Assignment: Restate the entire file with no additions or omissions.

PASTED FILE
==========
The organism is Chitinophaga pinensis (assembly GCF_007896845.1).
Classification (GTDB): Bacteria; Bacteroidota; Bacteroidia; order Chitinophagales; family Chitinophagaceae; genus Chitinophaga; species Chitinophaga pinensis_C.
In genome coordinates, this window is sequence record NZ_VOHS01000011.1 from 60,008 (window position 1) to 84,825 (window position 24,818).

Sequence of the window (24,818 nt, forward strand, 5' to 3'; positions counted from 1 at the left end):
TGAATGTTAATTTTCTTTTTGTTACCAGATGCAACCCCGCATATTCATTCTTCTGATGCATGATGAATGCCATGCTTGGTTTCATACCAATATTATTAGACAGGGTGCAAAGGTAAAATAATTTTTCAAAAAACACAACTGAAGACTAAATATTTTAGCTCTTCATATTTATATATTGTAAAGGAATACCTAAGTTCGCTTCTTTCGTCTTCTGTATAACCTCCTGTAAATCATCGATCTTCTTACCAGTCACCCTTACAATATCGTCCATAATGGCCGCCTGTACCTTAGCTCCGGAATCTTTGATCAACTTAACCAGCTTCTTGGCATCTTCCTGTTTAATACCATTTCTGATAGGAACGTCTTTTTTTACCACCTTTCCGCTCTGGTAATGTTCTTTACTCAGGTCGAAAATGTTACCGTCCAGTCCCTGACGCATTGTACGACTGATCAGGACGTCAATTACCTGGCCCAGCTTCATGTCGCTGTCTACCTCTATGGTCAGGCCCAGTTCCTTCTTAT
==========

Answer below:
The organism is Chitinophaga pinensis (assembly GCF_007896845.1).
Classification (GTDB): Bacteria; Bacteroidota; Bacteroidia; order Chitinophagales; family Chitinophagaceae; genus Chitinophaga; species Chitinophaga pinensis_C.
In genome coordinates, this window is sequence record NZ_VOHS01000011.1 from 60,008 (window position 1) to 84,825 (window position 24,818).

Sequence of the window (24,818 nt, forward strand, 5' to 3'; positions counted from 1 at the left end):
TGAATGTTAATTTTCTTTTTGTTACCAGATGCAACCCCGCATATTCATTCTTCTGATGCATGATGAATGCCATGCTTGGTTTCATACCAATATTATTAGACAGGGTGCAAAGGTAAAATAATTTTTCAAAAAACACAACTGAAGACTAAATATTTTAGCTCTTCATATTTATATATTGTAAAGGAATACCTAAGTTCGCTTCTTTCGTCTTCTGTATAACCTCCTGTAAATCATCGATCTTCTTACCAGTCACCCTTACAATATCGTCCATAATGGCCGCCTGTACCTTAGCTCCGGAATCTTTGATCAACTTAACCAGCTTCTTGGCATCTTCCTGTTTAATACCATTTCTGATAGGAACGTCTTTTTTTACCACCTTTCCGCTCTGGTAATGTTCTTTACTCAGGTCGAAAATGTTACCGTCCAGTCCCTGACGCATTGTACGACTGATCAGGACGTCAATTACCTGGCCCAGCTTCATGTCGCTGTCTACCTCTATGGTCAGGCCCAGTTCCTTCTTAT